Director General/ Executive Director
Opening Statement of the UNODC Executive Director, at the First Tripartite Ministerial meeting with Afghanistan, Kyrgyzstan and Tajikistan
31 May 2012
Ladies and Gentlemen,
I am glad to provide the opening address for the First Tripartite Ministerial meeting with Afghanistan, Kyrgyzstan and Tajikistan.
I arrived here from Afghanistan, travelling north, through the Badakshan province bordering Tajikistan, and then crossing at the Khorog district.
During my journey, I was able to visit some poppy fields, as well as eradication efforts and gain a better understanding of the challenges we face.
Afghanistan produces the world's largest amount of illicit opium and heroin and accounts for an estimated 83 percent of global illicit opiates.
Drugs from Afghanistan undermine social and economic development, promote crime, instability and insecurity, while generating narcotic addiction and HIV/AIDS everywhere.
As a consequence, it should be vital for the Afghan government and the international community to stop the operations of criminal networks who traffic in drugs and crime.
This shared sense of responsibility has been at the heart of the international community's response to this multifaceted threat.
UNODC has worked with Member States and inter-agency partners to promote this concept and to build integrated responses that rely on political commitment and the delivery of solutions in the field.
South, West and Central Asia's borders with Afghanistan form part of this strategic approach.
We all share responsibility at the local, regional and international levels to address the transnational crime groups responsible for drug trafficking.
To assist, UNODC launched the Regional Programme for Afghanistan and Neighbouring Countries in December 2011 to enhance coordinated counter-narcotics efforts and regional stability.
Our vision for this Regional Programme is that, by 2014, countries in the region will be working together to counter the impact of drugs and crime.
Despite limited resources, the programme is delivering a series of initiatives designed to counter drugs and transnational organized crime.
The Regional Programme, therefore, offers an opportunity to combat the challenges faced by all countries in the region based on integrated initiatives and shared responsibility.
Indeed, today's ministerial meeting provides an excellent opportunity to develop initiatives that intercept drug traffickers, as well as the smuggling of precursor chemicals, weapons, and human trafficking.
In support of this, UNODC has been promoting confidence-building and collaboration in the region including across Afghanistan, Iran and Pakistan under the banner of the Triangular Initiative.
We have also pursued a similar initiative based on the Tripartite AKT cooperation in Border Management and Drug Control among the countries of Afghanistan, Kyrgyzstan and Tajikistan.
The Northern Route for Afghan's heroin is a concrete reality and cannot be ignored. It is estimated that 90 tons of heroin leaves northern Afghanistan annually through Central Asia, along with tons of hashish.
With such large amounts of drugs moving through a geographically limited area, it is vital that Afghanistan, Kyrgyzstan and Tajikistan cooperate through these Tripartite meetings.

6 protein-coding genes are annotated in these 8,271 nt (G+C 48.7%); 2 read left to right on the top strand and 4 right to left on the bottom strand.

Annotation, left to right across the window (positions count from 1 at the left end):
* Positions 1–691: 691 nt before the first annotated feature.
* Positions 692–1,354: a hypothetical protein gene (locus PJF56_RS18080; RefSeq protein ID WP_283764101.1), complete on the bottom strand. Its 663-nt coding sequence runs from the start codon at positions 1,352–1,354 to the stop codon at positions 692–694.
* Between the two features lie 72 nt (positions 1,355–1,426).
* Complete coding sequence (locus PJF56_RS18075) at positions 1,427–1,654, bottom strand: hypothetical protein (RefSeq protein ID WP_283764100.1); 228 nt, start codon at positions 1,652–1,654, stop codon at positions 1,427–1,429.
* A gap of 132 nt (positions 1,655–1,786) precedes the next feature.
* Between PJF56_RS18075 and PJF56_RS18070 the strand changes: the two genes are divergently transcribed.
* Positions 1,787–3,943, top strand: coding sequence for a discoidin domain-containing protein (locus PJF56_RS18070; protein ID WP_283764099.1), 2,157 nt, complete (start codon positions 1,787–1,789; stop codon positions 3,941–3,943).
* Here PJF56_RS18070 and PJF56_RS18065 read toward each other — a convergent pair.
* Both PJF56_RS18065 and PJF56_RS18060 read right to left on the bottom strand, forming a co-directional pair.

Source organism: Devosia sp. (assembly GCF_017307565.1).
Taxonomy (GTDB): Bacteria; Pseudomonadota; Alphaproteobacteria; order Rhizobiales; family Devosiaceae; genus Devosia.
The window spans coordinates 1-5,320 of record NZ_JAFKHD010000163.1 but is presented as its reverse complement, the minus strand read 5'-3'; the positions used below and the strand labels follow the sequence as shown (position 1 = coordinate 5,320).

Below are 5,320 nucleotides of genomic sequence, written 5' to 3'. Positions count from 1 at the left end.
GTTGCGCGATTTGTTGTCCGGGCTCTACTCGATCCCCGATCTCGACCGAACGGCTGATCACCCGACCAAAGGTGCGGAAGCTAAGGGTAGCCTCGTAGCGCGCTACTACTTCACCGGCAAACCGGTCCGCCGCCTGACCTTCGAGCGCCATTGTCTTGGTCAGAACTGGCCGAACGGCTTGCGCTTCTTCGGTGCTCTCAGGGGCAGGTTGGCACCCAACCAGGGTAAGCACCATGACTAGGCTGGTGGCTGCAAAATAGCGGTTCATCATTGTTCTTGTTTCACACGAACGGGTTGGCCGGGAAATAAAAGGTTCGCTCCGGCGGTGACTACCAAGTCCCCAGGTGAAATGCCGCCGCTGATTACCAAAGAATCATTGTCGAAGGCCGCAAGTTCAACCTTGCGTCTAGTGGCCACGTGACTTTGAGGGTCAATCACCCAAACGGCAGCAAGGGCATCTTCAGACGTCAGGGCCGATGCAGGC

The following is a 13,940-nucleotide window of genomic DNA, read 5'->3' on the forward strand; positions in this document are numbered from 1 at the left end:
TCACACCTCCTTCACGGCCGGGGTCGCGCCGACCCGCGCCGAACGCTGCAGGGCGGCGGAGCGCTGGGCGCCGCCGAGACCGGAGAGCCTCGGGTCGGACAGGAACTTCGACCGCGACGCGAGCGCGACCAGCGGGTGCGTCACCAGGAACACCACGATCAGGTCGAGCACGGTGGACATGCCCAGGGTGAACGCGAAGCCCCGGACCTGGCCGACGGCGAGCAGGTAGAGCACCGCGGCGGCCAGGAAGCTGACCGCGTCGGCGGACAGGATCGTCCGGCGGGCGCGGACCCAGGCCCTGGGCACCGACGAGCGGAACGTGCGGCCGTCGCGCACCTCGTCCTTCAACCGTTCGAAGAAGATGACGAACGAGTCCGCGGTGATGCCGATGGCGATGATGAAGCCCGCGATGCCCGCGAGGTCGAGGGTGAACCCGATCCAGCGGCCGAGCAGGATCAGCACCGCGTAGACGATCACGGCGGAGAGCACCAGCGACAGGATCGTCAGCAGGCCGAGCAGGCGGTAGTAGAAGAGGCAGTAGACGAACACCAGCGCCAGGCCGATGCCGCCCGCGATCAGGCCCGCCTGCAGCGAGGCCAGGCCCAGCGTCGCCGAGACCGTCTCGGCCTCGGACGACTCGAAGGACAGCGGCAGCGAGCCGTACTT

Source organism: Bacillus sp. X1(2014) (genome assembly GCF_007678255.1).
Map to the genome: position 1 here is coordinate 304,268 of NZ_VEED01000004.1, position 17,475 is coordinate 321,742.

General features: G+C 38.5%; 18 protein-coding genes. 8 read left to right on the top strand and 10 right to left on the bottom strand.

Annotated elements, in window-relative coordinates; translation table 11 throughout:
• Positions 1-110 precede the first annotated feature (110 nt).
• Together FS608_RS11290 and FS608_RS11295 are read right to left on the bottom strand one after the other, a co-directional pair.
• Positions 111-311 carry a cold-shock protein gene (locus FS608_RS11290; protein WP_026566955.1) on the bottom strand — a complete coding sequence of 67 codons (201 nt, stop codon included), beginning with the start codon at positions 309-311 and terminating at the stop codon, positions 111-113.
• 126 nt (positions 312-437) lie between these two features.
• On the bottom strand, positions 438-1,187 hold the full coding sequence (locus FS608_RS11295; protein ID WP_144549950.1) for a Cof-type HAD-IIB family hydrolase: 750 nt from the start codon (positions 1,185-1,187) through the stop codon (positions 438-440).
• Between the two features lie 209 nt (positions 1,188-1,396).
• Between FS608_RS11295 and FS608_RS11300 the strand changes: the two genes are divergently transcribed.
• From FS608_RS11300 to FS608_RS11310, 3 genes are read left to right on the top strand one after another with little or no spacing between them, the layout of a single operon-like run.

Fortunately, the Central Asian Regional Information and Coordination Centre is operational.
Both Kyrgyzstan and Tajikistan are CARICC members and Afghanistan is in the process of appointing a liaison officer.
The countries present today need to make every use of the Centre when sharing information and coordinating operational responses to drug trafficking.
Each of the countries present today has also established a dedicated counter narcotics force capable of launching and participating in coordinated activities.
We have the Counter Narcotics Police of Afghanistan, the State Service on Drug Control in Kyrgyzstan and the Drug Control Agency in Tajikistan.
Each of these agencies has trained and dedicated professionals who are capable of investigating and interdicting drug trafficking organizations.
However, while providing the vital cornerstone of our response, these agencies cannot succeed on their own.
Our foundations must also be built on firm political commitment at the highest levels as well as support from law enforcement.
The Tripartite meetings are, therefore, a forum not only to stimulate regional coordination, but also to enhance coordination at the national level.
I am pleased to announce that since the first meeting in January of this year, the Afghan and Tajik authorities have planned and executed a joint operation.
However, I hope that we will soon be able to move to a higher level with initiatives that are broader in scope and geography. More operations, more follow up, more intelligence sharing and judicial cooperation.
But illicit drugs have a human face. They impact on the health and welfare of citizens. We cannot afford to ignore the need for rehabilitation and reintegration back into society and the promotion of alternative development.
Each and every agency has a responsibility to assist in efforts to address this crime. Hopefully the AKT Initiative will be able to share creative and innovative ways of assisting drug users.
Ladies and Gentlemen,
Illicit drugs and transnational organized crime are grave threats to the countries of Central Asia.
Our response must be equal to these challenges.
We must work together to build the initiatives capable of breaking down the criminal networks and seizing the illicit drugs.
Today marks a crucial milestone along this path. I trust there will be many more.